Why do all art galleries have white walls? One of the many unfortunate aspects of the worldwide monoculture of globalisation has been the creation of the non-place. Step into a Starbucks in Taiwan or anywhere and you step into every Starbucks in the world. They’re all the same. So why do art galleries all have this homogenous look? After all, aren’t these the spaces that contain the stuff that art world PR make such grand claims for? Why do art galleries, if they are so radical, allow themselves to become non-spaces?
The white walls weren’t always the template, of course. Before the domination of International Style Modernism (and after galleries moved out of stately homes), art galleries tended to look like Edwardian parlours. The walls would be covered in patterned wallpaper and the rooms would be furnished. The sober, brutal minimalism of Modernism demanded that anything extraneous be sliced away with Occam’s razor and that meant the wallpaper and clutter had to go.
So now every single art gallery in the world has bare white walls. This uniformity isn’t all bad. One shouldn’t ignore the usefulness of ritual and, especially as capital ‘a’ Art has replaced religion, the standard look of a space compels a certain attitude on the viewer. But the other argument, that the white wall allows for minimal distraction from the art work, is less interesting in the internet age. When one looks online at an image file at its source one sees it suspended over a clean white space (or do I mean non-space?). The white gallery wall has been succeeded by the white blank background. In the age of free digital information the physical space takes over in importance from the virtual space. Art galleries, like everything else in the physical world, need to distinguish themselves from anything that can be done better or just as well online. The white wall, or something very like it, exists online. This alone means that galleries must move with the times. That the vast majority haven’t tried to avoid being non-places already speaks of a deep complacency in the art world.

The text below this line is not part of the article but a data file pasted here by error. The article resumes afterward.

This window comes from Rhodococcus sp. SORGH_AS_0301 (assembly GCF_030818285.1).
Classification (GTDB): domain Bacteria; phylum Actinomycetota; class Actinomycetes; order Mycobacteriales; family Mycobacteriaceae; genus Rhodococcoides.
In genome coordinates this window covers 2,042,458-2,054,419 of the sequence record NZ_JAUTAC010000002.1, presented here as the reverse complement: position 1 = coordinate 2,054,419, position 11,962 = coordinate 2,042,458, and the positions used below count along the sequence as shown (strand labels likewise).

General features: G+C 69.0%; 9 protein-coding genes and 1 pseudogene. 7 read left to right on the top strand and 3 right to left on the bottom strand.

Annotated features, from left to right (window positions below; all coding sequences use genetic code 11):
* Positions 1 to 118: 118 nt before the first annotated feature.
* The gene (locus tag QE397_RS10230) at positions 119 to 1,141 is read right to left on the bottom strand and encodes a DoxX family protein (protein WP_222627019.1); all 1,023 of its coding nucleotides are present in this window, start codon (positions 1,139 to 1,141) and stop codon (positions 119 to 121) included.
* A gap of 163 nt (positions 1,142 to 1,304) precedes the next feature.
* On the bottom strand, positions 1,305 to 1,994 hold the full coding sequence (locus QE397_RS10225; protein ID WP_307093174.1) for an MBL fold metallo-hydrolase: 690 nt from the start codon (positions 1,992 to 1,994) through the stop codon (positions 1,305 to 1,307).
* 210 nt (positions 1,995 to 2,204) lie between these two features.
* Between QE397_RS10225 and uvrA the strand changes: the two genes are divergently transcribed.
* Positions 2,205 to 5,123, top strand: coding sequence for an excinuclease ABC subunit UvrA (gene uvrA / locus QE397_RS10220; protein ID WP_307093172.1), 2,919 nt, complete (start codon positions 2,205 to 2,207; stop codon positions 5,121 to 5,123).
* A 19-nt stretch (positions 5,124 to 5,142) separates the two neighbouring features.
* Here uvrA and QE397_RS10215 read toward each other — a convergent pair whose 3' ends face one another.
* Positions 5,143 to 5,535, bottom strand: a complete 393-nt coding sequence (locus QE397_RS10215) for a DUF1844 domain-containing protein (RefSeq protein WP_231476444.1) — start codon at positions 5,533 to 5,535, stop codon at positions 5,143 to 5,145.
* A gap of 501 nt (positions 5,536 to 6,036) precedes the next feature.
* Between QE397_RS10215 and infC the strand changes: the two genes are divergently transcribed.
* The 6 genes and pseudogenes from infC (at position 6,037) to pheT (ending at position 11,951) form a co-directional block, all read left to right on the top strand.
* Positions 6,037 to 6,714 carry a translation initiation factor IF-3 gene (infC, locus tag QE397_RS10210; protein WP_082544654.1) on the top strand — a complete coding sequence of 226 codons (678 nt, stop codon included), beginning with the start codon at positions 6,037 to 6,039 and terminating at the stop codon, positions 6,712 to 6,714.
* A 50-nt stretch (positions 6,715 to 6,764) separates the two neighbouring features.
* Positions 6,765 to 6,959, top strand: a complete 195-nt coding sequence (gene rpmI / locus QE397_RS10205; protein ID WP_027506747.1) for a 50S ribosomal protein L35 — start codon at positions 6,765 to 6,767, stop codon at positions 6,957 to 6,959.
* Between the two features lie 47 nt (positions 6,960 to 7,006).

The self deprecating starkness of the white wall is no longer anywhere near exciting as it might once have been. It is now the template for everything from hotels to google. The pretence of the submissive, international art space is worthless in the face of globalisation. A place needs to exist on its own to have meaning, rather than be another cell in an international network. White is all the colours of the spectrum at once. It’s time for the space of the art gallery to stop trying to be all things to all men.
When I saw this film, in an almost empty cinema, there were a couple sitting behind us who laughed loudly at practically everything anyone said throughout the screening. They were obviously stoned out of their brains. It was very irritating. So if I underestimate how funny this film is, then that’s why.
Four Lions, Chris Morris’ “terrorist movie”, has been gossiped about for a long time. There was talk of him putting in a great deal of research before writing it; attending lectures, speaking to various experts and ordinary Muslims, while making fun of Martin Amis’ ignorance along the way. There were also rumours that the film, because of its subject matter, was having difficulty getting backers. I think it’s more likely that the time it took to come to cinemas is more of a reflection of how hard it is to make films in Britain, especially films that aren’t cheap Hollywood copies, or financed by Hollywood itself.
Four Lions is a quiet tragedy with jokes. We know and the terrorists know that they are going to die, but like them we find, at the actual moment of their deaths, that the shock isn’t lessened by this foreknowledge. The contentious issues that are the centre of most debates on Islamic terrorism; the role of women in Islamic society, the oppression, violence, ineptitude and cover-ups of the police, the “madness” and “brainwashing” behind terrorism as a political act are all subtly embedded, in order to move beyond two-dimensional platitudes and present a portrait of human beings who have decided that terrorism is their only option. We don’t see their radicalisation, we don’t follow them on their path to a decision. Instead we see a poignant farce that is their stumble towards suicide bombing.